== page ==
From what I can find (and I’m no expert, and only spent about 15 minutes researching this, so I could’ve missed something) it appears that until 2004 “marriage” wasn’t even fully defined in the actual Marriage Act 1961Marriage Act 1961. It wasn’t until The Marriage Amendment Act 2004Marriage Amendment Act 2004 that a full “definition” for what would be considered as “marriage” was added:
Marriage means the union of a man and a woman to the exclusion of all others, voluntarily entered into for life.
Certain unions are not marriages. A union solemnised in a foreign country between: (a) a man and another man; or (b) a woman and another woman; must not be recognised as a marriage in Australia.
What I find weird about that is, a) it wasn’t added until 2004, and b) it was added in 2004 with that definition. Maybe if it had been added 20 or 30 years ago it might have been barely reasonable, but in this day and age have we not progressed enough to have a more open mind about (and definition of) such things? I most certainly think it is all to do with those who get to make the decisions on the behalf of everyone else.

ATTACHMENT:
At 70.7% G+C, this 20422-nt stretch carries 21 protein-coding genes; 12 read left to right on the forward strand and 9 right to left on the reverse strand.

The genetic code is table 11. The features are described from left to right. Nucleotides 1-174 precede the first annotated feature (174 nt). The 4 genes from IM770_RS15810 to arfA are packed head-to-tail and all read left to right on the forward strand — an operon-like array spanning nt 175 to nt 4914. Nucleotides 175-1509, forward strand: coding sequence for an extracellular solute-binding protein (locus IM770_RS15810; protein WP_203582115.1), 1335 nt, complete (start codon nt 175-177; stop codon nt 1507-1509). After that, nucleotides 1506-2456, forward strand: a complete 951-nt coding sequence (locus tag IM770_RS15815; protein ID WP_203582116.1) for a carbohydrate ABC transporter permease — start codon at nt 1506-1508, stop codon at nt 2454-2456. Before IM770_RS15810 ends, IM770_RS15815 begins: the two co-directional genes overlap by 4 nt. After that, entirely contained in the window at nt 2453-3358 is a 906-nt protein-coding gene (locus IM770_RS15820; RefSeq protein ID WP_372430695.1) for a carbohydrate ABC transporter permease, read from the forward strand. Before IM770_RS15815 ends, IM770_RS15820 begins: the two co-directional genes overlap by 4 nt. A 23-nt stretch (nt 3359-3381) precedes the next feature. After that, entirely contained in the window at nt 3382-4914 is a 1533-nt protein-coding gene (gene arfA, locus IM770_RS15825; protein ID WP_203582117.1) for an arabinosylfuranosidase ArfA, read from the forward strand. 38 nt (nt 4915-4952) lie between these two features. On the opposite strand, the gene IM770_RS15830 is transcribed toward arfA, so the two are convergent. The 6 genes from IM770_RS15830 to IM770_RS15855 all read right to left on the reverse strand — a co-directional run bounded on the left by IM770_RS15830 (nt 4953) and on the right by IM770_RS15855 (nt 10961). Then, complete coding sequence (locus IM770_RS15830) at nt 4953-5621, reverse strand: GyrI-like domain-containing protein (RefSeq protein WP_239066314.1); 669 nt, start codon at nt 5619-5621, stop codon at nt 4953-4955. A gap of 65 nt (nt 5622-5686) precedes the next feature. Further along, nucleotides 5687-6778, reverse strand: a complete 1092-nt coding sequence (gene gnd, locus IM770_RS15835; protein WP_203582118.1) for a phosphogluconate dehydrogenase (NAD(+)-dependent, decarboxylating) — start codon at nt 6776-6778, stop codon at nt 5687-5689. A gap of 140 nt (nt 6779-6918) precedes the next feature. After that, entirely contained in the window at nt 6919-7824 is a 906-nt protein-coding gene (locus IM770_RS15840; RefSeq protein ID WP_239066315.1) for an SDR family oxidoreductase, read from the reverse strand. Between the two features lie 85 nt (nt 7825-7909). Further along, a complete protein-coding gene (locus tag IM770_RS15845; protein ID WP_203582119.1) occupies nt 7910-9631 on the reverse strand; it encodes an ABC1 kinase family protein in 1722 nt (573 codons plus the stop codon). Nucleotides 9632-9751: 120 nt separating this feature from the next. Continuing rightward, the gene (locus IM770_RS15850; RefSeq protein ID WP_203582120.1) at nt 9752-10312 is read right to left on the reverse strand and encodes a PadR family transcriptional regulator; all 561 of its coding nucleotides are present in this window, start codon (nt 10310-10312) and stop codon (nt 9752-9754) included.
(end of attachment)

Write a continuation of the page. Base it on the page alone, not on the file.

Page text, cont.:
Keep in mind the generation of the people that were voting on the amendments, people like Philip Ruddock and others of similar ‘vintage’ - not exactly the kind of people you would say are ‘in touch’ with the current times. This particular amendment passed in the Senate by a vote of 38 to 6. I’d love to see the age and gender breakdown of that vote - if anyone can suggest where I can pilfer that info from (instead of looking for it myself) I’d love to know.
But just because you don’t believe in “gay marriage”, doesn’t mean it should be illegal.